As a GM, when facing the fairly harsh setup of Masks, you have three choices: play it straight and butcher a lot of PC’s; pull your punches and effectively run a watered down version of the game; or, change the game setup to support the campaign style. This run I chose the last option. I wanted more-or-less one set of characters to run through the campaign. I wanted to keep the continuity and play a style of game that supported the tenuous leads and unremitting, escalating and overwhelming danger of the campaign. So I designed the Pulp Cthulhu rules to support this style of game.
All in all, it was immense fun. I greatly enjoyed the characters and the game, and loved traversing the familiar terrain of his campaign through a setup and system that better supported the game than in my previous outings. Many thanks to all the players who helped bring this game to life.
Sessions Played: 16
Number of Players: 7
Number of Characters: 8 (plus Bullit the dog)
Total Fate Points Expended: 39
Fate Points Expended in Final Session: 12
Character Deaths: 0
Thursday, June 30, 2011
Instead, I thought I’d document my process of setting up Reverie, a Superhero game I’ve now run a few sessions of, as an example of my current thinking about campaigns.
By way of introduction, I’ve been running superhero games on and off for a while now, but usually as short run games. My Council of Champions ‘con outings have been a lot of fun over the years – I designed a cast of powerful, famous, established superheroes with fairly complex relationships, and then let each group tackle the villanous challenge in their own ways, in as much of a sandbox style as possible. At the time these games represented what I thought were the best element of ‘con gaming. The ability to play complex characters, each with sufficient drama (incorporating both comedy and tragedy) to provide a satisfying interactions with the other PC’s and goals to drive them, as well as a powerful array of superpowers and the opportunity to devise unique and individual solutions to each challenge the game threw up.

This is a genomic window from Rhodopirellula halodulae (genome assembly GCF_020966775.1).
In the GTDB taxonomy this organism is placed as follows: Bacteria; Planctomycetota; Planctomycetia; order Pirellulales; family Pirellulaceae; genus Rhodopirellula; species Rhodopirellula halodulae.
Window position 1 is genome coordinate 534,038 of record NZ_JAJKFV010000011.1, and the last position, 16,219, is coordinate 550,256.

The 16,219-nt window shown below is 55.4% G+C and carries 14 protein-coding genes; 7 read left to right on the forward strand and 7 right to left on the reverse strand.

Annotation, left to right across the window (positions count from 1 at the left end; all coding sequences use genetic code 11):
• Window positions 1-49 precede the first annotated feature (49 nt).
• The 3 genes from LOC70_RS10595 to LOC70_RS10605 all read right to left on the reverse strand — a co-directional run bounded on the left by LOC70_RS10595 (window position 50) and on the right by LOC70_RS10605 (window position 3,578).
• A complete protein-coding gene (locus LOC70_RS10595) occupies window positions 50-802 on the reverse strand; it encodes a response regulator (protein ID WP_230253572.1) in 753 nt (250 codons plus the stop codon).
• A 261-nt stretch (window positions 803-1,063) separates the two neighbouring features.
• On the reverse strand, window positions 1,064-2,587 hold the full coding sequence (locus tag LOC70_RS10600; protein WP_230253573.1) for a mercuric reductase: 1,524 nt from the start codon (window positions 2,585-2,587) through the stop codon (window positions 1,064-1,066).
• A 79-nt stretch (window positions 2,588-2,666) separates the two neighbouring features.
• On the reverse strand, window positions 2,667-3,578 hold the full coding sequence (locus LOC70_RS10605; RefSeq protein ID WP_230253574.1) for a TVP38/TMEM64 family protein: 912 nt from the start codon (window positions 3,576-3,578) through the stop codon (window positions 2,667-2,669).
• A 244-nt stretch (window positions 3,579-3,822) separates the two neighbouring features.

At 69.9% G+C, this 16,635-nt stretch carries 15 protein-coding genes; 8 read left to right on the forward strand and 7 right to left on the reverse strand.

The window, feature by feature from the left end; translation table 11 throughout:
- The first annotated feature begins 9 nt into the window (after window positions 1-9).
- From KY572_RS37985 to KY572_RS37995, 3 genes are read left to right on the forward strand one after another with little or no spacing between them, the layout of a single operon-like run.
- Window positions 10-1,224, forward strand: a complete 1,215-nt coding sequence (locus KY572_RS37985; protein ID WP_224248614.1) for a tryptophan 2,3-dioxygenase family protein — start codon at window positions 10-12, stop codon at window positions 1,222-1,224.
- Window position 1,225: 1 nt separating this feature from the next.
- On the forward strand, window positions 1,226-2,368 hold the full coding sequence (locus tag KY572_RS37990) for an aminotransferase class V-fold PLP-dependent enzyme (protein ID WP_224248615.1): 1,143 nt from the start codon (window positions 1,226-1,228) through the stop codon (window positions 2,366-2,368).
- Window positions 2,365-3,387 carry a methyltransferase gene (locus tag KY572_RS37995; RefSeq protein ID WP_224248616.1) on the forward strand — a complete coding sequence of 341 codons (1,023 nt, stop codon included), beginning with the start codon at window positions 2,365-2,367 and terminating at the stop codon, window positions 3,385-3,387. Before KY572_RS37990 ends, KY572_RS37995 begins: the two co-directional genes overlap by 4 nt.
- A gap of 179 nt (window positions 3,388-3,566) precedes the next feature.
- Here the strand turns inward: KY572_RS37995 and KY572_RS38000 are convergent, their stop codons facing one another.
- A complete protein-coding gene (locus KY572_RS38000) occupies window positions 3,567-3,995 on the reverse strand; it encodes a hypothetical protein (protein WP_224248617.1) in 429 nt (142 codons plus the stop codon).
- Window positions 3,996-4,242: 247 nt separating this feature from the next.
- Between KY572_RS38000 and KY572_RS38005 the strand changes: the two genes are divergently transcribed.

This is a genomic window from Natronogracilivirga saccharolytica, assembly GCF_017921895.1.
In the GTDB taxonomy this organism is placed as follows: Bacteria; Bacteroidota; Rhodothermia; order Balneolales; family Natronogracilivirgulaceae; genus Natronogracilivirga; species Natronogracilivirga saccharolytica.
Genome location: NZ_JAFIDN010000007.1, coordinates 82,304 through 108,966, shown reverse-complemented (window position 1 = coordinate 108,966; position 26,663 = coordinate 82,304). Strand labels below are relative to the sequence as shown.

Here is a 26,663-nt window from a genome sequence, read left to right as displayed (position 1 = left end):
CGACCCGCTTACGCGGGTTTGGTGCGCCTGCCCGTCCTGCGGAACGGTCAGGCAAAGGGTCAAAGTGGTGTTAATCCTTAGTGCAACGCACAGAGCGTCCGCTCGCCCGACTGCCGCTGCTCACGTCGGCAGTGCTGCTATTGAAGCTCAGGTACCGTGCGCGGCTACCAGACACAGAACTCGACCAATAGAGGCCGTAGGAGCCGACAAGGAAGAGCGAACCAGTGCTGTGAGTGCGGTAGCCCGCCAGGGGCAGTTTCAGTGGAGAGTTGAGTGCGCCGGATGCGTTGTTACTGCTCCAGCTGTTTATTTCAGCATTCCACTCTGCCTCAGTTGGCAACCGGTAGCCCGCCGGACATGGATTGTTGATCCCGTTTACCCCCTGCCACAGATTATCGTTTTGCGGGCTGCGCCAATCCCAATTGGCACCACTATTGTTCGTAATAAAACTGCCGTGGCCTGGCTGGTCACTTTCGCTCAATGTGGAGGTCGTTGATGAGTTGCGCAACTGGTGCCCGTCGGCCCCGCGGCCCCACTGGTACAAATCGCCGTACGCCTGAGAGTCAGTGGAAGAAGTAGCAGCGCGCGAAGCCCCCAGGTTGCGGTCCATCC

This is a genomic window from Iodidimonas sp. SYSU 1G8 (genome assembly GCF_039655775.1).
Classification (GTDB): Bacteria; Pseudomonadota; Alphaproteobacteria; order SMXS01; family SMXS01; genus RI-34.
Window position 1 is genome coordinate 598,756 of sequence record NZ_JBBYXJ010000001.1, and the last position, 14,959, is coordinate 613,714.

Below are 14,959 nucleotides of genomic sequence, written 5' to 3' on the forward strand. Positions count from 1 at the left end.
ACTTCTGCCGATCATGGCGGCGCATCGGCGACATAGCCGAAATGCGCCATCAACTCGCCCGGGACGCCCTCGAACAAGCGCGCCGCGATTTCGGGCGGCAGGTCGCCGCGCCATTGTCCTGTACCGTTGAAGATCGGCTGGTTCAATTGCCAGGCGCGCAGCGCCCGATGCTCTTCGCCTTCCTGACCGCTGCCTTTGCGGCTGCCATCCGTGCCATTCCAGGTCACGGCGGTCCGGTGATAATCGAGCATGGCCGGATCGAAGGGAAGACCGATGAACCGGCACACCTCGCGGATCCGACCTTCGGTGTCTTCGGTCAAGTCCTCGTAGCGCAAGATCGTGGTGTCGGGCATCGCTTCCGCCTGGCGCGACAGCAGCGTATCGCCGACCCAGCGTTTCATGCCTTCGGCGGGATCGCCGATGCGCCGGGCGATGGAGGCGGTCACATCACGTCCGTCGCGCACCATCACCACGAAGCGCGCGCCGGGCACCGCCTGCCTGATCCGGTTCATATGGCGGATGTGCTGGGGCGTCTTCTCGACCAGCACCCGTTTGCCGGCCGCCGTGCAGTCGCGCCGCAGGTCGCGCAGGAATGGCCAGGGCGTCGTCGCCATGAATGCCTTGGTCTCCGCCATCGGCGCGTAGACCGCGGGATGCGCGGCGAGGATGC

Nowadays I see this style of character establishment as overly detailed and prescriptive – too brittle to be fit for purpose in a ‘con environment where I want to achieve 100% player activation. There is a danger the players feel they are being dictated to, and don’t ‘buy in’ sufficiently into the game space, or feel overwhelmed or confused by the complexity of the back-story. But, it was a useful exploration, and probably rates as the most consistently successful series of ‘con games I’ve run.